Recently, we have started a mentoring program where older miners have the responsibility for making sure that younger miners wear HPDs. We have also used a test called Fit-Check to determine HPD attenuation on the end user. Fit-Check generates a single number rating of HPD attenuation called a Personal Attenuation Rating (PAR). The mean PAR for 116 miners was 9-16 dB lower than the NRR, depending on the type of ear plug. More importantly, individual variations were so great that any prediction about derating the NRR to determine real-world attenuation per individual could not be made. Further, repeated testing (six months after the first test) on 50 miners indicated the PAR significantly varied from test to test.
Given the variability in our NELs and HPD attenuation and the 31 percent non-compliance rate (for our PEL miners), the common practice of subtracting a derated NRR from the NEL to determine whether a miner's NEL is within a safe limit is seriously flawed.
Hearing Tests: We conduct hearing tests every six months, and about 90 percent of the miners participate during each session. Our standard threshold shift (STS) rate is about 2.3 percent, and no miner has had an STS >25 dB. Some of our other findings are that our AL and PEL miners have about the same degree of hearing loss, even though the PEL miners have higher NELs.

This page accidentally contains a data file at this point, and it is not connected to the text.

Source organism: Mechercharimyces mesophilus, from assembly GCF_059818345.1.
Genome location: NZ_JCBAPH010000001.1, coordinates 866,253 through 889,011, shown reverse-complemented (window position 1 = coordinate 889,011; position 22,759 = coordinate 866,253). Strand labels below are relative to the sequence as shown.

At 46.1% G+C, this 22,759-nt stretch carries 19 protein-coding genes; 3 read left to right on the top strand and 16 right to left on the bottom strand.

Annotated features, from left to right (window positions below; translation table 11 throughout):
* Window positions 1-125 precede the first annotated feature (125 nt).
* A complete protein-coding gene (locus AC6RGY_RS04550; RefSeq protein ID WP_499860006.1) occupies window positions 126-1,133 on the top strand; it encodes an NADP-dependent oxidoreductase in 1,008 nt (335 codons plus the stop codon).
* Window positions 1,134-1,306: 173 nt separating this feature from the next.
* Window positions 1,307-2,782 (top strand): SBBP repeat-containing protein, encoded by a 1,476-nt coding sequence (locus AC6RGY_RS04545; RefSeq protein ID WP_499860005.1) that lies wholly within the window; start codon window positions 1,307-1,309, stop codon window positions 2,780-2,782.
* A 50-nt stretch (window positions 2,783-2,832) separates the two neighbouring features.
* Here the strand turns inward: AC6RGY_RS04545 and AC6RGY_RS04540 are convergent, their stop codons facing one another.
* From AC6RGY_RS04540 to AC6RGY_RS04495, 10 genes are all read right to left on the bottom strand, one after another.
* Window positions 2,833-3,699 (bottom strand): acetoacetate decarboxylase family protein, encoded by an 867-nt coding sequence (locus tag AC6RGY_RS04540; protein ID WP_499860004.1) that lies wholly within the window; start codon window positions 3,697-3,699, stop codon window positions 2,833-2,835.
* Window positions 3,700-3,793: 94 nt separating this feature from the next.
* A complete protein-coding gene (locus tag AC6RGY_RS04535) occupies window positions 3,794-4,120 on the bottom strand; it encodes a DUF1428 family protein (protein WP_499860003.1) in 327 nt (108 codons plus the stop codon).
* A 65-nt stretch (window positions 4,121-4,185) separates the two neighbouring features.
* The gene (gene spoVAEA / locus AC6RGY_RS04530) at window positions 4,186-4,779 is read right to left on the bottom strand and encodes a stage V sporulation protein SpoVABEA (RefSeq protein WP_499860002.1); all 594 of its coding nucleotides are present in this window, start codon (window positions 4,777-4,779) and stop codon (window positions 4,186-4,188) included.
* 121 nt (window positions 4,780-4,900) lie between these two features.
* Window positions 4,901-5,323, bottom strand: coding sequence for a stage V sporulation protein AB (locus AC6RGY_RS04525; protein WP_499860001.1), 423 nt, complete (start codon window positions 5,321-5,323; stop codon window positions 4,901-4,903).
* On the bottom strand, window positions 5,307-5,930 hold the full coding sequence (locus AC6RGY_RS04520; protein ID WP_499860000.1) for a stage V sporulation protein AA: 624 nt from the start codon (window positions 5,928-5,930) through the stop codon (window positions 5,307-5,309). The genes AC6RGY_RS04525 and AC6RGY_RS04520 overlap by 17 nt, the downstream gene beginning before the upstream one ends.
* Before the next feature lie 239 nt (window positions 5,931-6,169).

Both groups have more left than right ear hearing loss (most miners stand to the right of loud machines, exposing their left more than their right ear). The progression of hearing loss at 4000 Hz is not linear. The biggest jump occurs between miners 20-39 years old compared with miners 39-69 years old. Also, if the better-ear hearing loss at 2000 Hz is >35 dB, miners report significantly more hearing handicap than if their hearing loss is <35 dB.
Educational: At one time, the educational component consisted of traditional lectures during annual refresher training sessions. However, following feedback from focus groups, we found that miners know they are at high risk for NIHL and should wear HPDs. It also was evident they are not influenced by traditional presentations of facts, figures, or MSHA regulations.
Consequently, we revised the educational focus to facilitate changes in behavior to improve quality of life. Further, we now present training year round using active learning techniques, competence-based instruction, and personalization by incorporating information obtained from several components of the HCP.